Mike Wallace, offense aim for fast start

DAVIE, Fla. -- When was the last time the Miami Dolphins' offense got off to a fast start? You must go all the way back to last season, which had a different cast of skill players for the Dolphins.

Miami’s offense has stalled early through five preseason games and one regular-season game. Last week against the Cleveland Browns, the Dolphins scored six points at intermission before finally warming up in the second half.

Starting quick will be paramount for the Dolphins (1-0) Sunday when they travel to face the Indianapolis Colts (1-0). The dome in Lucas Oil Stadium is one of the loudest facilities in the NFL, which is something Miami has to take into account.

“Our best bet is to hopefully get a fast start and keep the crowd quiet to where we don’t have to go through all that,” Dolphins receiver Mike Wallace said Friday. “It’s always great when you can keep an opponent’s crowd quiet. Hopefully, we can do that on Sunday.”

Getting Wallace involved will be a big key in this game. He caught one pass for 15 yards last week against Cleveland. It will be up to Miami’s coaching staff to find more creative ways to get Wallace the football.

The good news is Wallace is no stranger to having a big performance at Lucas Oil Stadium. As a member of the Pittsburgh Steelers, Wallace caught five passes for 144 yards and a touchdown in a win over the Colts in 2011. Wallace’s speed on the turf in Indianapolis could be a dangerous combination.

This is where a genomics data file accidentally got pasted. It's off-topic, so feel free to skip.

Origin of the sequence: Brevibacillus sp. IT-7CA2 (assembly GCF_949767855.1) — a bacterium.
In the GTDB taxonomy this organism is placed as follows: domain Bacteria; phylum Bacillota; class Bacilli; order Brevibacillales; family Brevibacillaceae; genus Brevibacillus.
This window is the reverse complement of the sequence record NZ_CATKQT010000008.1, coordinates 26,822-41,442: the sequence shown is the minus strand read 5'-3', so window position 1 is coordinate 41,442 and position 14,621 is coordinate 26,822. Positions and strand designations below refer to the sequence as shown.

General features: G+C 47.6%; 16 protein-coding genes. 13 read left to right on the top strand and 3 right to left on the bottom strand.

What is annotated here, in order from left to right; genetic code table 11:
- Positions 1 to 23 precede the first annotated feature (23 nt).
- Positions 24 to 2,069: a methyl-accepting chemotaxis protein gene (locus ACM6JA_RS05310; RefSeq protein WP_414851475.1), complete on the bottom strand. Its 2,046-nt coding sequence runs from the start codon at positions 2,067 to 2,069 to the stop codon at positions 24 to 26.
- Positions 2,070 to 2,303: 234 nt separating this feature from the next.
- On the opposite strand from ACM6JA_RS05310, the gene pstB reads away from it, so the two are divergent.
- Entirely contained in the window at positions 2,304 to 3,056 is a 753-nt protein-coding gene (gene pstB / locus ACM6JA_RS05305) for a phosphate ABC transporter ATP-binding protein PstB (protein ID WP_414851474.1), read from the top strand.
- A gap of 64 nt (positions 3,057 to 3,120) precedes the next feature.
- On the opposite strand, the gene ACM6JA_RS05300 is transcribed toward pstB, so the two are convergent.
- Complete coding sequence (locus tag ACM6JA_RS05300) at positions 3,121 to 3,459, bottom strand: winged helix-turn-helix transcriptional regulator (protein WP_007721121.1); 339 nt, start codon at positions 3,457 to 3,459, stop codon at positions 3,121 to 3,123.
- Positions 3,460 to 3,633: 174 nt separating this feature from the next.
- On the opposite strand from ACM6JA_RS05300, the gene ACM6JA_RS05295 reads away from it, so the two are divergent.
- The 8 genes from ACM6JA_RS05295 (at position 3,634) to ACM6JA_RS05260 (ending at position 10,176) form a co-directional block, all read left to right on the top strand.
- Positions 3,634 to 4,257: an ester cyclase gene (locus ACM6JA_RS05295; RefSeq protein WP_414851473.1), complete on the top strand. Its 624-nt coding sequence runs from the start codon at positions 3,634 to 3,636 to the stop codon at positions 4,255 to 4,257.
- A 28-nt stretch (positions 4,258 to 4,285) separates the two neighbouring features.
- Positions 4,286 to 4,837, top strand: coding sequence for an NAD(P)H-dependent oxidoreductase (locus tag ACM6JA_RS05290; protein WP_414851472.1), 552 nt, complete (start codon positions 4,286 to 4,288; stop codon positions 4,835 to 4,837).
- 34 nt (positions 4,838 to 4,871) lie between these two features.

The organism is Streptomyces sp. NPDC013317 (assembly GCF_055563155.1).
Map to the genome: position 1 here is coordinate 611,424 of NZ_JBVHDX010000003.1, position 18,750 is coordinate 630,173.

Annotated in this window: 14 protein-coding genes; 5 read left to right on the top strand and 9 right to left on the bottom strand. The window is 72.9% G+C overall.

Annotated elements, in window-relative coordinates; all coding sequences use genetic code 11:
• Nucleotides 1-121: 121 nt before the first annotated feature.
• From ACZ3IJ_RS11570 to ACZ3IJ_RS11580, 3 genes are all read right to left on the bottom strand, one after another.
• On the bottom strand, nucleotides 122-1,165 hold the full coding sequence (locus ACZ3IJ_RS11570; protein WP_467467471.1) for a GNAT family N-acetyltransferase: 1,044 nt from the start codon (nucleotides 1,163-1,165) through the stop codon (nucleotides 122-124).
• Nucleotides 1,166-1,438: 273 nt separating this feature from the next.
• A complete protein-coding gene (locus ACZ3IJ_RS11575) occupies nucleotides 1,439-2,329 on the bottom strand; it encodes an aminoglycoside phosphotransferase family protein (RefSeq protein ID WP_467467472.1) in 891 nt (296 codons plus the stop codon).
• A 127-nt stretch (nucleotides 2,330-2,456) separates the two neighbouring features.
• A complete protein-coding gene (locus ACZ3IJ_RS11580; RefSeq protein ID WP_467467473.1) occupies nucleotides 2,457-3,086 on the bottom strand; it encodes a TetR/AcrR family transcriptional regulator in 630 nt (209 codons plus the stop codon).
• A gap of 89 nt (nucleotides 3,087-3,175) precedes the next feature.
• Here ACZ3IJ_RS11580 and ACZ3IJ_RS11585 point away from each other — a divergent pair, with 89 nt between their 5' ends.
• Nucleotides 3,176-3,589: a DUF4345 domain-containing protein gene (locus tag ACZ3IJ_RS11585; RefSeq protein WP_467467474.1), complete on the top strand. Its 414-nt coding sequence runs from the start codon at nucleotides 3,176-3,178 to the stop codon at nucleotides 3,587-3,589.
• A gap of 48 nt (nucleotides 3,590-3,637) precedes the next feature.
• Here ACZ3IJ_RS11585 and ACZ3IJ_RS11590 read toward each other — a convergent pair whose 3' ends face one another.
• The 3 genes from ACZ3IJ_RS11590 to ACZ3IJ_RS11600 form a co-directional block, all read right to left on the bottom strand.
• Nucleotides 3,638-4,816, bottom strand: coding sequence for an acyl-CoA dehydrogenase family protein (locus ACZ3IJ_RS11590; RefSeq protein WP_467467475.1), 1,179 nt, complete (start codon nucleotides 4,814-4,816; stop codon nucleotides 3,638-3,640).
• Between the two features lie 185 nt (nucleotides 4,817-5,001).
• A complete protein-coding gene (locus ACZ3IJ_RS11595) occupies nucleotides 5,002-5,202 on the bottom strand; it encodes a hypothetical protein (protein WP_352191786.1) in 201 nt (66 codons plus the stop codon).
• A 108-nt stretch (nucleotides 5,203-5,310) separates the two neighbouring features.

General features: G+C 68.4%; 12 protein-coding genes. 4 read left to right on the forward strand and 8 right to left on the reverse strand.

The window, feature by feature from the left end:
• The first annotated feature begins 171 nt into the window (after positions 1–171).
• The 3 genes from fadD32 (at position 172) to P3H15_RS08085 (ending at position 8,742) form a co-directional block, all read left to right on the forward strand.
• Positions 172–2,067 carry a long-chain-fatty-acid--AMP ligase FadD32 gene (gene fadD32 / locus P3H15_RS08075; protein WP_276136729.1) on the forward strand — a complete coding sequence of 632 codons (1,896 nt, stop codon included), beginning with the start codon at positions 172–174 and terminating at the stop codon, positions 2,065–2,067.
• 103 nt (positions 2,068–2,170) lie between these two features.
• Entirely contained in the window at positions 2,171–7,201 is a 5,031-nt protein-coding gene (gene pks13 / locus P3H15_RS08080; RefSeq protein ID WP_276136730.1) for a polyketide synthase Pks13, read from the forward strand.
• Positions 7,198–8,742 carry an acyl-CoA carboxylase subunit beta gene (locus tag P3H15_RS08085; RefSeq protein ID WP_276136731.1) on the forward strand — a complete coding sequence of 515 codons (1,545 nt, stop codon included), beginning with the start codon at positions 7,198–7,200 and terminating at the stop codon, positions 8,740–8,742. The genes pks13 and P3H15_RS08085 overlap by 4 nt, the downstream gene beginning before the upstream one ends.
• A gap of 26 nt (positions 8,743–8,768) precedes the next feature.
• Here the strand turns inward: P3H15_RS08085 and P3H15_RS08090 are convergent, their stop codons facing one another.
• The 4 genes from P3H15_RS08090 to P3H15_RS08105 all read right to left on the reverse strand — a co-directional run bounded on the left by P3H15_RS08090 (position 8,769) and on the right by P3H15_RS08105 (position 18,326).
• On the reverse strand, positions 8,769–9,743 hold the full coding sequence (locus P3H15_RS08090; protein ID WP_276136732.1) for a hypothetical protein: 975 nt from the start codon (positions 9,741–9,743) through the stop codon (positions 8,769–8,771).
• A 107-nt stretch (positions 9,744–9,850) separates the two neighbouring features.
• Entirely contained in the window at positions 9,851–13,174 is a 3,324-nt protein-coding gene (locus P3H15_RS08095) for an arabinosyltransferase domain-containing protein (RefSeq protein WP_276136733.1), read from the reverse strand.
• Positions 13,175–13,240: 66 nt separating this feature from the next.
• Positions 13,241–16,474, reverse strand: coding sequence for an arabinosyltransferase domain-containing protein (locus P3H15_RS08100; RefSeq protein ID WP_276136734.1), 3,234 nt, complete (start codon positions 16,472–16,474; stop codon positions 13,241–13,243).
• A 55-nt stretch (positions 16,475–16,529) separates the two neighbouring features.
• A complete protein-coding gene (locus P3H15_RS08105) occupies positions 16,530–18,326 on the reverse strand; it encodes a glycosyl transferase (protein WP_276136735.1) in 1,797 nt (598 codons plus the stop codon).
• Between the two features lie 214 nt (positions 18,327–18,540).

“I like it. It’s a fast track,” Wallace said, “I only played there one time. We won the last time I was there. Hopefully, we can keep that trend going and win again this time.”

Much of this rests on the shoulders of Miami starting quarterback Ryan Tannehill. He was pressured and out of rhythm for much of the first half last week against Cleveland. Tannehill also had slow starts in the preseason.

There will be no time for Tannehill to waste Sunday while matching up with Colts counterpart Andrew Luck. The Dolphins must get some offensive momentum early to have a chance for a road upset.

“It’s important to come out and get started on a good note,” Tannehill said. “If you’re able to move the ball and put points on the board on your first drive, it kind of sets the tone for the day. That’s something that we constantly talk about, something we want to do.”